By Javier Cervantes
I went to bed Wednesday night saddened and in disgust. Yet another act of cowardly malice reared its ugly head again; this time the victims were members of the Emanuel AME Church in Charleston, South Carolina where Dylann Roof confessed to the brutal murder of nine church-goers . Among the victims was the assassination of a South Carolina Senator and Pastor.
Simply stated, this was an act of homegrown domestic terrorism.
The terror attack is also being classified as a hate crime; how could it not? The supporting evidence is there with the confessed gunman Roof, having posted on Facebook images of himself sporting a jacket with South Africa apartheid flags as well as taking a photo in on a vehicle with a decorative license plate that had the Confederate Battle Flag.
Perhaps these images are circumstantial, but the signs have to give one pause to consider where his sympathies and loyalties lay. Then Roof deliberately selected a mostly black church to carry out his barbarism.
What is so devastating to me about this terrorist attack, in addition to the loss of life, is the language the terrorist allegedly used in describing his rationale for the slaughter. A survivor and witness said Roof invoked the word and sentiment of ‘rape’ and minorities ‘taking over our country’ in order to justify his attack against this innocent congregation.
The feeling of ‘otherizing’ as less than human and the aura of a biological predisposition to criminality haunts me because I heard these sentiments earlier in the week uttered by now presidential candidate, Donald Trump. Trump invoked the exact same judgments in describing undocumented ‘Mexicans’ as rapists and criminals—all while announcing his candidacy for the highest office in the nation.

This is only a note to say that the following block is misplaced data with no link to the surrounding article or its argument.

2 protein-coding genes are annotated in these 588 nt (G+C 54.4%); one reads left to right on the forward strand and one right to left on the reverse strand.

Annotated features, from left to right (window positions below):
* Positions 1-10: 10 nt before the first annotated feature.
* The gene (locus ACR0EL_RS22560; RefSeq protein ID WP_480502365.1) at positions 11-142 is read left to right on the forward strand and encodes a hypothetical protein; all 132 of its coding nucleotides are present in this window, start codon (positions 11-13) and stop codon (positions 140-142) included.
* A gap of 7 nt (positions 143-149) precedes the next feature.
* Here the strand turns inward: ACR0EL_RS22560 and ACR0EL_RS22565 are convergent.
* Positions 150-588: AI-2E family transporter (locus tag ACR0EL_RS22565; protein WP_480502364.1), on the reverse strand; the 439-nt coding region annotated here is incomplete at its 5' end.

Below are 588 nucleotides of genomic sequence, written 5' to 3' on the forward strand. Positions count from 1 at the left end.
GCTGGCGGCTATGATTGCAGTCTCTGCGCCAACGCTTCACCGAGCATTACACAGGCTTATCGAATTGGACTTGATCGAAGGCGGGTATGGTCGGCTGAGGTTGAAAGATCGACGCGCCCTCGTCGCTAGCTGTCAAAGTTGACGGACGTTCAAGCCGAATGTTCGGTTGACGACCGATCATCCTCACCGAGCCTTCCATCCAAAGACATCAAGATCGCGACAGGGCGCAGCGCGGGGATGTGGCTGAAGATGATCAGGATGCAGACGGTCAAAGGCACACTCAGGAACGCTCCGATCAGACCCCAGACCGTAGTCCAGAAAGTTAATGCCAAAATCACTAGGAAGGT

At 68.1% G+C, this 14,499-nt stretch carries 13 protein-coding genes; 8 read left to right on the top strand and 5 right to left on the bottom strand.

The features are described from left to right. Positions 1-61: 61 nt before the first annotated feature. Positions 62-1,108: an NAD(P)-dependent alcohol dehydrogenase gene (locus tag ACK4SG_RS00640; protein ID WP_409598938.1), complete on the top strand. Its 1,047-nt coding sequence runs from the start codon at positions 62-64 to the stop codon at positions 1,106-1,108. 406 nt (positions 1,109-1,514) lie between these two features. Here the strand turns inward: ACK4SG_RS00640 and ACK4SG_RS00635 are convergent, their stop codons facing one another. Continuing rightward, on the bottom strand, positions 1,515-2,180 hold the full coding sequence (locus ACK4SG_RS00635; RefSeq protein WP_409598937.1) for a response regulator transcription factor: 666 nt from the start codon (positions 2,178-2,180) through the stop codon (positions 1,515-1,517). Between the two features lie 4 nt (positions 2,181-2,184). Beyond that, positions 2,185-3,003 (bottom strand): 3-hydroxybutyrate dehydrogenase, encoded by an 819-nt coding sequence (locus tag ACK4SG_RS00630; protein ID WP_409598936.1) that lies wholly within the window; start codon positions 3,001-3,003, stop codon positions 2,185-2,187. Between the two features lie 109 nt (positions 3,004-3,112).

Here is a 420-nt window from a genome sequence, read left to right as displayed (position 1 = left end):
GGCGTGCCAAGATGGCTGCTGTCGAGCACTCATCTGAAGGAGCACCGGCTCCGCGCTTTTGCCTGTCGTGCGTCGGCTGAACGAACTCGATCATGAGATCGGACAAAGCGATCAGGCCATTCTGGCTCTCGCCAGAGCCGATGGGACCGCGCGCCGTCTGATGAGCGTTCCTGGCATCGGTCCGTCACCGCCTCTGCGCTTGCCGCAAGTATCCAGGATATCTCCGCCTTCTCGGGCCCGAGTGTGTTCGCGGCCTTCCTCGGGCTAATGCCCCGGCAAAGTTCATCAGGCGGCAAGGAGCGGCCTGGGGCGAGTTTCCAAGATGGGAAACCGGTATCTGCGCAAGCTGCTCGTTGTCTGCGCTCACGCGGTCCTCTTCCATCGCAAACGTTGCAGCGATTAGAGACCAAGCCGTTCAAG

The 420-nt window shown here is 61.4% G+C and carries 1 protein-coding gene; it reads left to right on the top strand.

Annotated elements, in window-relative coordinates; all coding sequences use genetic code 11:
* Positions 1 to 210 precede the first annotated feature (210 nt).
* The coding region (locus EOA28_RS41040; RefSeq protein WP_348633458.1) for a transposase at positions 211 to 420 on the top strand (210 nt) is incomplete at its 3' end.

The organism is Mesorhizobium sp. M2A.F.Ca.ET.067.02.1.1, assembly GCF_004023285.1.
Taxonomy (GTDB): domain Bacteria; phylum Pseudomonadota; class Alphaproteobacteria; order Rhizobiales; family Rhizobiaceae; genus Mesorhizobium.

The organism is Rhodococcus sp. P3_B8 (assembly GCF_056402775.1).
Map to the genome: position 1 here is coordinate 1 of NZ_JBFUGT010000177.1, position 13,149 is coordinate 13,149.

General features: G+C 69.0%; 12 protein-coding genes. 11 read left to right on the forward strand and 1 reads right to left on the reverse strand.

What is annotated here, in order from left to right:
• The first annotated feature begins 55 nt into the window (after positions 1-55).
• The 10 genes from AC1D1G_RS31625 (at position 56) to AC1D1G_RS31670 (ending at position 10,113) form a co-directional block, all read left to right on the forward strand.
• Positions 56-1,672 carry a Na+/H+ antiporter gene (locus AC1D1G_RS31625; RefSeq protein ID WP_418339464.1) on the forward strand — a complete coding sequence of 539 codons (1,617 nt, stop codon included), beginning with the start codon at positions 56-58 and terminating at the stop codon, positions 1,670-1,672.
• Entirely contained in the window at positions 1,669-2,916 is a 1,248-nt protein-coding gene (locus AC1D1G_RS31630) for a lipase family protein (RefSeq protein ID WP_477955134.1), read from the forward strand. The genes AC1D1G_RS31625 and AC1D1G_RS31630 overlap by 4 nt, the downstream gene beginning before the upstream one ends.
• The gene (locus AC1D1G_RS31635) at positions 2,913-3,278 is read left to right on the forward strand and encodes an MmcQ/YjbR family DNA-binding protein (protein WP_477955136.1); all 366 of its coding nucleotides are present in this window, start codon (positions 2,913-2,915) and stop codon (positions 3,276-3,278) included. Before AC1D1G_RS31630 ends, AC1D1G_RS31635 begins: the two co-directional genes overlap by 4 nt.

It sent a shiver down my spine when I heard what Roof allegedly said and matched it to what Trump actually articulated.
So what does this have to do with Albany, Oregon?
Well, you may recall the city passing a resolution after white supremacy leaflets were given out and left on cars at the 2014 Veterans Day parade last November. Three months later swastika graffiti defaming the property of a minority family that just moved to Albany was found.
Then in April, the Albany Human Relations Commission heard testimony of alleged housing discrimination against two immigrant families at an apartment complex. And more recently according to the June 5, 2015 Public Safety Log new swastika graffiti has reappeared at the same location where it was originally reported.
I would never want to live in a place where I was not able to express myself freely and I am so pleased that I can do so here. With these freedoms however, goes a responsibility as well. Our local incidents are bred and fester from silence.
I have expressed previously and will continue to say: violent rhetoric can lead to hate and that hate can manifest into acts of discrimination and sinister violence. Let this type of bombast serve as a red flag for our leaders and law enforcement agencies.
It serves as a warning that we as representatives of our community need to be vigilant and offer a counter narrative to this type of hate and hope it does not rise to the level of terror or violence that was wrought upon Charleston, South Carolina.
Human history has demonstrated that silence is consent. The escalation of the Nazis in Germany took rise because a populace was silent about atrocities taking place which led to the scapegoating and murder of millions of Jews.
The act of dehumanizing marginalized groups by leaving flyers at a parade, or scrawling graffiti on property, or describing people as Trump did is an attempt to intimidate and demonize and can escalate, thus sadly leading to unspeakable acts of barbarism, terrorism and the assignation that took place in Charleston.
Let us not be silent, less we become complicit if something like this—heaven forbid— ever takes place here in our own backyard because we said nothing and then stood for nothing while hateful imagery in our own community continued to escalate.